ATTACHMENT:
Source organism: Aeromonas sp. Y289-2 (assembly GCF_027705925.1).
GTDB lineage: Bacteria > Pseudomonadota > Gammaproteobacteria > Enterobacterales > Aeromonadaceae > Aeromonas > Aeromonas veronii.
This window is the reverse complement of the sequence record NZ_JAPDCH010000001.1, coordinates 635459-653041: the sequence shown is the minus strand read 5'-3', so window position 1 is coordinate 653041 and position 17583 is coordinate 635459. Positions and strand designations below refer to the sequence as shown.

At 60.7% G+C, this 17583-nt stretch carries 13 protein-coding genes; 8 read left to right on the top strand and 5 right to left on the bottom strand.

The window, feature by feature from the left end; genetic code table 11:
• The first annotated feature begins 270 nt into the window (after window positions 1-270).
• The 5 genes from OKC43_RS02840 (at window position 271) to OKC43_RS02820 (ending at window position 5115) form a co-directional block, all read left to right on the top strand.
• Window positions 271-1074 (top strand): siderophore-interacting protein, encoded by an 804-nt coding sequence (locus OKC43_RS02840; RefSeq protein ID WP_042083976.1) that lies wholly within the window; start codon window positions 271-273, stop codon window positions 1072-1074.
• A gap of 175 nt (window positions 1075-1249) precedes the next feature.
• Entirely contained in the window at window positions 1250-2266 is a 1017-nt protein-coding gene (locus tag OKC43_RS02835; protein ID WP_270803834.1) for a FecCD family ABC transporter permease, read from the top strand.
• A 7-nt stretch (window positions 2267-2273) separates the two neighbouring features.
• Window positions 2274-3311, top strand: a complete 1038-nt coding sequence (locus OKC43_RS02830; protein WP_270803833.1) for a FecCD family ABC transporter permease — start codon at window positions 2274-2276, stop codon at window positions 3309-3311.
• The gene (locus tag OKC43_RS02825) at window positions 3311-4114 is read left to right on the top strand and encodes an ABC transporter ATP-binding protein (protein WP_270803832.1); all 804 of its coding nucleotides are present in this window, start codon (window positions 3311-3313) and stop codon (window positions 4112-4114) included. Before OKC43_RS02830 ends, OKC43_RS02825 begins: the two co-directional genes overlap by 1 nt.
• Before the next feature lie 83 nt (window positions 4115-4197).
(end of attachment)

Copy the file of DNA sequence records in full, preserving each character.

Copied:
Source organism: Aeromonas sp. Y289-2 (assembly GCF_027705925.1).
GTDB lineage: Bacteria > Pseudomonadota > Gammaproteobacteria > Enterobacterales > Aeromonadaceae > Aeromonas > Aeromonas veronii.
This window is the reverse complement of the sequence record NZ_JAPDCH010000001.1, coordinates 635459-653041: the sequence shown is the minus strand read 5'-3', so window position 1 is coordinate 653041 and position 17583 is coordinate 635459. Positions and strand designations below refer to the sequence as shown.

At 60.7% G+C, this 17583-nt stretch carries 13 protein-coding genes; 8 read left to right on the top strand and 5 right to left on the bottom strand.

The window, feature by feature from the left end; genetic code table 11:
• The first annotated feature begins 270 nt into the window (after window positions 1-270).
• The 5 genes from OKC43_RS02840 (at window position 271) to OKC43_RS02820 (ending at window position 5115) form a co-directional block, all read left to right on the top strand.
• Window positions 271-1074 (top strand): siderophore-interacting protein, encoded by an 804-nt coding sequence (locus OKC43_RS02840; RefSeq protein ID WP_042083976.1) that lies wholly within the window; start codon window positions 271-273, stop codon window positions 1072-1074.
• A gap of 175 nt (window positions 1075-1249) precedes the next feature.
• Entirely contained in the window at window positions 1250-2266 is a 1017-nt protein-coding gene (locus tag OKC43_RS02835; protein ID WP_270803834.1) for a FecCD family ABC transporter permease, read from the top strand.
• A 7-nt stretch (window positions 2267-2273) separates the two neighbouring features.
• Window positions 2274-3311, top strand: a complete 1038-nt coding sequence (locus OKC43_RS02830; protein WP_270803833.1) for a FecCD family ABC transporter permease — start codon at window positions 2274-2276, stop codon at window positions 3309-3311.
• The gene (locus tag OKC43_RS02825) at window positions 3311-4114 is read left to right on the top strand and encodes an ABC transporter ATP-binding protein (protein WP_270803832.1); all 804 of its coding nucleotides are present in this window, start codon (window positions 3311-3313) and stop codon (window positions 4112-4114) included. Before OKC43_RS02830 ends, OKC43_RS02825 begins: the two co-directional genes overlap by 1 nt.
• Before the next feature lie 83 nt (window positions 4115-4197).